vistas for the simplification of many electronic circuits. The number of applications
to old circuits and the possibilities for new circuits will be limited only by the
experimenter's imagination and ingenuity. No larger than most 1/4-watt resistors
and resembling a miniature crystal diode, the Varicap will do the work of a reactance
modulator tube or of a variable capacitor, both of which are many times its size.
A miniature tuning capacitor and reactance tube dwarf Varicap
which may replace them.
AFC circuit which you can add to FM receiver fits on 2 1/8 x
2 3/8-inch Phenolic board.
Fig. 1 - Schematic symbol and equivalent circuit of the
Fig. 2 - How Varicap capacitance varies with bias voltage.
Electrical characteristics of the Varicap
Fig. 3 - Test setup to demonstrate Varicap performance.
Fig. 1 shows the schematic symbol and equivalent circuit of the Varicap.
The markings in Fig. 1-a indicate the DC bias voltage polarity. The positive
end of the unit is marked with a painted black band.
Fig. 1-b shows the equivalent circuit. Capacitance C varies approximately
as 1/√V, where V is the reverse bias voltage, and is practically constant
(for any given value of V) from -65°C to 150°C. Both capacitance and the
series resistance Rs) are substantially independent of the operating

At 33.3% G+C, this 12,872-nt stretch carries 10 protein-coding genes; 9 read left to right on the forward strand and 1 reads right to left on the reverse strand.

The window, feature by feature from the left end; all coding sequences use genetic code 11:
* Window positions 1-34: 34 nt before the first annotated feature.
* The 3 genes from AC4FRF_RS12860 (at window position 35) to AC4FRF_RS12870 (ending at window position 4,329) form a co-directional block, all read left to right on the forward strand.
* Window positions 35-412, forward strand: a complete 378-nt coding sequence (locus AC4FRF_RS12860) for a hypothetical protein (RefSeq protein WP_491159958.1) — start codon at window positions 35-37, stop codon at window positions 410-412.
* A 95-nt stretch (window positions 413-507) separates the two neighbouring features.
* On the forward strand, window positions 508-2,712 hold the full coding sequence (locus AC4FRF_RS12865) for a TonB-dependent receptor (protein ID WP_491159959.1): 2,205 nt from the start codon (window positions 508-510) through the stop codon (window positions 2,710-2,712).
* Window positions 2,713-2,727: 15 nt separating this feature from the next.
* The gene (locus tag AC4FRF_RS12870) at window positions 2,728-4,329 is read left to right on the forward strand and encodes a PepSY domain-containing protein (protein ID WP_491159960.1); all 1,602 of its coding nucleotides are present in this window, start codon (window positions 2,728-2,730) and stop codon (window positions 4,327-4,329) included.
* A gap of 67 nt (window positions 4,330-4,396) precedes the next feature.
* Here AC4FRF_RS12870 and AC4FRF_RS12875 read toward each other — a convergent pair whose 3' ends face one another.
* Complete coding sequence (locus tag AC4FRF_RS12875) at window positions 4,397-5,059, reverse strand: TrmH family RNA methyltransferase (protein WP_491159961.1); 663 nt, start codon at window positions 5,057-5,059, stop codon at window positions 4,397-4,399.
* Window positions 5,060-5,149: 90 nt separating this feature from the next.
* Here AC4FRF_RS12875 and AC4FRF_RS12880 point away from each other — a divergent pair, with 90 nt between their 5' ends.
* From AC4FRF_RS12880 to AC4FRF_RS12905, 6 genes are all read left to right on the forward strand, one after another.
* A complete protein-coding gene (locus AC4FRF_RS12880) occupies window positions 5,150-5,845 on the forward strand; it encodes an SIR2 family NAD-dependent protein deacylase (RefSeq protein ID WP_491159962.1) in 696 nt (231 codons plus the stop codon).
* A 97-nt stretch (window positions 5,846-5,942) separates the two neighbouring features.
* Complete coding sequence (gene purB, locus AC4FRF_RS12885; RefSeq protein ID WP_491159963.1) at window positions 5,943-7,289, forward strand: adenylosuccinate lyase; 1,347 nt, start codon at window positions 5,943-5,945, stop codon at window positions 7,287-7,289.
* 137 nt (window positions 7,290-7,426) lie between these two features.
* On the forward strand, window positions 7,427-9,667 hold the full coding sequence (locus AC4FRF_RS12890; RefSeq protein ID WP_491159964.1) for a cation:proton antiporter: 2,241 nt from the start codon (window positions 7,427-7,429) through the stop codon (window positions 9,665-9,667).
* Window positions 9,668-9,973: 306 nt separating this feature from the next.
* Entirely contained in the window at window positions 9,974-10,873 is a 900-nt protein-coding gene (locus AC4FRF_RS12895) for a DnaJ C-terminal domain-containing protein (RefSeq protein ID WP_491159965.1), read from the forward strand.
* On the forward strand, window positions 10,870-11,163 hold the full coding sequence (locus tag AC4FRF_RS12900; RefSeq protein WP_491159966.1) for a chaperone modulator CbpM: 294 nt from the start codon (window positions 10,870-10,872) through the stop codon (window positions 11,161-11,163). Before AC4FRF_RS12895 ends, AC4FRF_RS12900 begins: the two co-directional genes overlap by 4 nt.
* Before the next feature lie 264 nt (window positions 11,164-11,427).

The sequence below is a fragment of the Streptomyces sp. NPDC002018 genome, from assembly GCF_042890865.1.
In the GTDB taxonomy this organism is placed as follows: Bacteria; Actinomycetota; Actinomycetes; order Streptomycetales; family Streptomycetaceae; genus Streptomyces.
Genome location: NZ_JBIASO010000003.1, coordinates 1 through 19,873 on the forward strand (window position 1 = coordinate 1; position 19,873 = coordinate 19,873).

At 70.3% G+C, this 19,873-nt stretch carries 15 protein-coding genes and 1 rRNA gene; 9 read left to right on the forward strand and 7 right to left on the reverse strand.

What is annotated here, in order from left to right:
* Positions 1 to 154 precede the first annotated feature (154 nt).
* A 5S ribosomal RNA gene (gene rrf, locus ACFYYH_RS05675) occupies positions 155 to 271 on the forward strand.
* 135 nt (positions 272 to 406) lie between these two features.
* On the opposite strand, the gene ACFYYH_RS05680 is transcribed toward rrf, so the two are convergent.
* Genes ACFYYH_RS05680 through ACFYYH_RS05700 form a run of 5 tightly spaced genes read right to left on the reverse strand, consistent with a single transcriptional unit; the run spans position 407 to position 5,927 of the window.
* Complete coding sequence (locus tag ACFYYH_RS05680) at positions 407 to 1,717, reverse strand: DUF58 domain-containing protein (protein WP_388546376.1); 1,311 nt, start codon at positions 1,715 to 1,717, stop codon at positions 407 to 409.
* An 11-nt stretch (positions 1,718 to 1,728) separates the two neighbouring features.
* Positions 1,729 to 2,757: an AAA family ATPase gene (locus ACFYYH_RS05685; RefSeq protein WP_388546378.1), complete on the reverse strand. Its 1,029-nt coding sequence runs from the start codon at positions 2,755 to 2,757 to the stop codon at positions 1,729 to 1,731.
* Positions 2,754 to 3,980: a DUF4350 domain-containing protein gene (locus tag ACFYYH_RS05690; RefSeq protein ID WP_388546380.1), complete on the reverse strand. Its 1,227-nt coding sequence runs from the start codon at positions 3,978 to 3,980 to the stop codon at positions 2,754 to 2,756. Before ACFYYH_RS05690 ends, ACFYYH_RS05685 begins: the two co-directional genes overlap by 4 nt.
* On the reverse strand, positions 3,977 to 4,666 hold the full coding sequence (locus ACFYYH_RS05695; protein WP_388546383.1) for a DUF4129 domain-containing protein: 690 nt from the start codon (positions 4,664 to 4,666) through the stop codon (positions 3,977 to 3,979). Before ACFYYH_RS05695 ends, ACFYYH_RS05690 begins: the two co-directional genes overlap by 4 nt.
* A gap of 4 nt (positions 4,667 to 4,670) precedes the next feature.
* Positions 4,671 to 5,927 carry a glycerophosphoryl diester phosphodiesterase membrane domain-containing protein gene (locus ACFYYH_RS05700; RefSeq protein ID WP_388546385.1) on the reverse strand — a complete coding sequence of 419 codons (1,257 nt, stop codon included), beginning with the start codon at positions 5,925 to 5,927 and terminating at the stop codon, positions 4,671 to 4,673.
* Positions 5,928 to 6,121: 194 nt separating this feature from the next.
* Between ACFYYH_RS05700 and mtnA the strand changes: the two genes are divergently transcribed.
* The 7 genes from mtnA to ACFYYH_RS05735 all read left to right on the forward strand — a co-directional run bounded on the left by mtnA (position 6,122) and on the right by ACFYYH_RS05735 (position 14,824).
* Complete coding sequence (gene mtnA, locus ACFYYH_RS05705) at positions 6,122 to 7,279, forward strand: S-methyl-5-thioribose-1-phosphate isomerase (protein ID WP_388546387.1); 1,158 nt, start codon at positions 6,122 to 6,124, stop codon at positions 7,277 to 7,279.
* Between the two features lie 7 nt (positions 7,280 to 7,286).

frequency. The maximum frequency at which the equivalent circuit remains as shown
in Fig. 1-b is 500 mc.
Varicaps are available in six capacitances, as shown in the chart. These capacitances
are obtained with a DC bias of -4 volts. Capacitance tolerance is ± 20%. A Varicap
costs about $4.50.
Fig. 2 shows the capacitance variation with reverse DC bias voltage. This
curve applies to all types of Varicaps, regardless of their nominal capacitance,
and shows that each has 100% of the rated capacitance when the bias is -4 volts.
Only a few millimicroamperes of current flow when bias is applied to the Varicap.
Thus, virtually no power is required to vary the capacitance of this very-high-resistance
Since the bias signal may be either steady or fluctuating, a variety of control
signals may be employed. The frequency range extends from DC to more than 500 mc.
In any application, the total voltage applied to the Varicap (that is, the DC bias voltage plus the signal-voltage peak when there is an alternating component)
must not exceed the unit's maximum operating voltage. Also, since the Varicap is
a diode operated in the reverse direction, the DC bias voltage should not be set
so low that the signal-voltage peak will swing operation into the forward, or conducting,
The Varicap actually utilizes the capacitance of the p-n junction to do its job.
Why capacitance exists in the junction won't be rehashed here. Junction capacitance
in semiconductor devices is familiar to the reader; collector capacitance, for example,
is well known for its role in limiting the high-frequency response of transistors.1,2
In a conventional capacitor, a small leakage current flows through the dielectric
because it is not a perfect insulator. The higher the insulation resistance, the
lower this current. In a mica capacitor in good condition, dielectric resistance
may be 100,000 megohms or more, and the leakage current at low DC voltages so tiny
that it can be ignored completely. In a tubular paper capacitor, the dielectric
resistance may be as low as 1,000 megohms; therefore leakage current is much higher
than in a mica unit. The leakage current is highest of all in an electrolytic capacitor;